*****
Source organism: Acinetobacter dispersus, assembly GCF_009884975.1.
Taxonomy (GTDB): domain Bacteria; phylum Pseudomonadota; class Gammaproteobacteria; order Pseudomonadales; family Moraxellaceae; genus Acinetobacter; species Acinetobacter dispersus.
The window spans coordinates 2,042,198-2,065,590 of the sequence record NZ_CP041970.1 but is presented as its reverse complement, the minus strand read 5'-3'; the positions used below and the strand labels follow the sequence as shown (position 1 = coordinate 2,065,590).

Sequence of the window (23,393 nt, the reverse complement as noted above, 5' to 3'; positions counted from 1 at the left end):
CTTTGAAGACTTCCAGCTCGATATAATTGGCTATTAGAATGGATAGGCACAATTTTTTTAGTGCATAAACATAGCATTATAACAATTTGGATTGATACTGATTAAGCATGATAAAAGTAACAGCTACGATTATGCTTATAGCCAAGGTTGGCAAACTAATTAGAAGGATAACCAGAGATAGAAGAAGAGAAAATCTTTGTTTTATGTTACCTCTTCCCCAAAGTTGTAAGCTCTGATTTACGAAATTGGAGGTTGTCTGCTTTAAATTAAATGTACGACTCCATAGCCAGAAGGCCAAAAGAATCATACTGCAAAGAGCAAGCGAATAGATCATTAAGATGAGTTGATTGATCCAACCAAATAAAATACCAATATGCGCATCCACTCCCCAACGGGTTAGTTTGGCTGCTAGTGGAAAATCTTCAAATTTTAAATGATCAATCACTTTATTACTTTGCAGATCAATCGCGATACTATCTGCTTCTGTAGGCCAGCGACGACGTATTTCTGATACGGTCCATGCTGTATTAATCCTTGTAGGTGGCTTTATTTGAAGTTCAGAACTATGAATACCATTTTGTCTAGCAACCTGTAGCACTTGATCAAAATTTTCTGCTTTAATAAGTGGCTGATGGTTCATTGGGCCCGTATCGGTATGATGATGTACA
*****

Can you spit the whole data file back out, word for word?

Source organism: Acinetobacter dispersus, assembly GCF_009884975.1.
Taxonomy (GTDB): domain Bacteria; phylum Pseudomonadota; class Gammaproteobacteria; order Pseudomonadales; family Moraxellaceae; genus Acinetobacter; species Acinetobacter dispersus.
The window spans coordinates 2,042,198-2,065,590 of the sequence record NZ_CP041970.1 but is presented as its reverse complement, the minus strand read 5'-3'; the positions used below and the strand labels follow the sequence as shown (position 1 = coordinate 2,065,590).

Sequence of the window (23,393 nt, the reverse complement as noted above, 5' to 3'; positions counted from 1 at the left end):
CTTTGAAGACTTCCAGCTCGATATAATTGGCTATTAGAATGGATAGGCACAATTTTTTTAGTGCATAAACATAGCATTATAACAATTTGGATTGATACTGATTAAGCATGATAAAAGTAACAGCTACGATTATGCTTATAGCCAAGGTTGGCAAACTAATTAGAAGGATAACCAGAGATAGAAGAAGAGAAAATCTTTGTTTTATGTTACCTCTTCCCCAAAGTTGTAAGCTCTGATTTACGAAATTGGAGGTTGTCTGCTTTAAATTAAATGTACGACTCCATAGCCAGAAGGCCAAAAGAATCATACTGCAAAGAGCAAGCGAATAGATCATTAAGATGAGTTGATTGATCCAACCAAATAAAATACCAATATGCGCATCCACTCCCCAACGGGTTAGTTTGGCTGCTAGTGGAAAATCTTCAAATTTTAAATGATCAATCACTTTATTACTTTGCAGATCAATCGCGATACTATCTGCTTCTGTAGGCCAGCGACGACGTATTTCTGATACGGTCCATGCTGTATTAATCCTTGTAGGTGGCTTTATTTGAAGTTCAGAACTATGAATACCATTTTGTCTAGCAACCTGTAGCACTTGATCAAAATTTTCTGCTTTAATAAGTGGCTGATGGTTCATTGGGCCCGTATCGGTATGATGATGTACA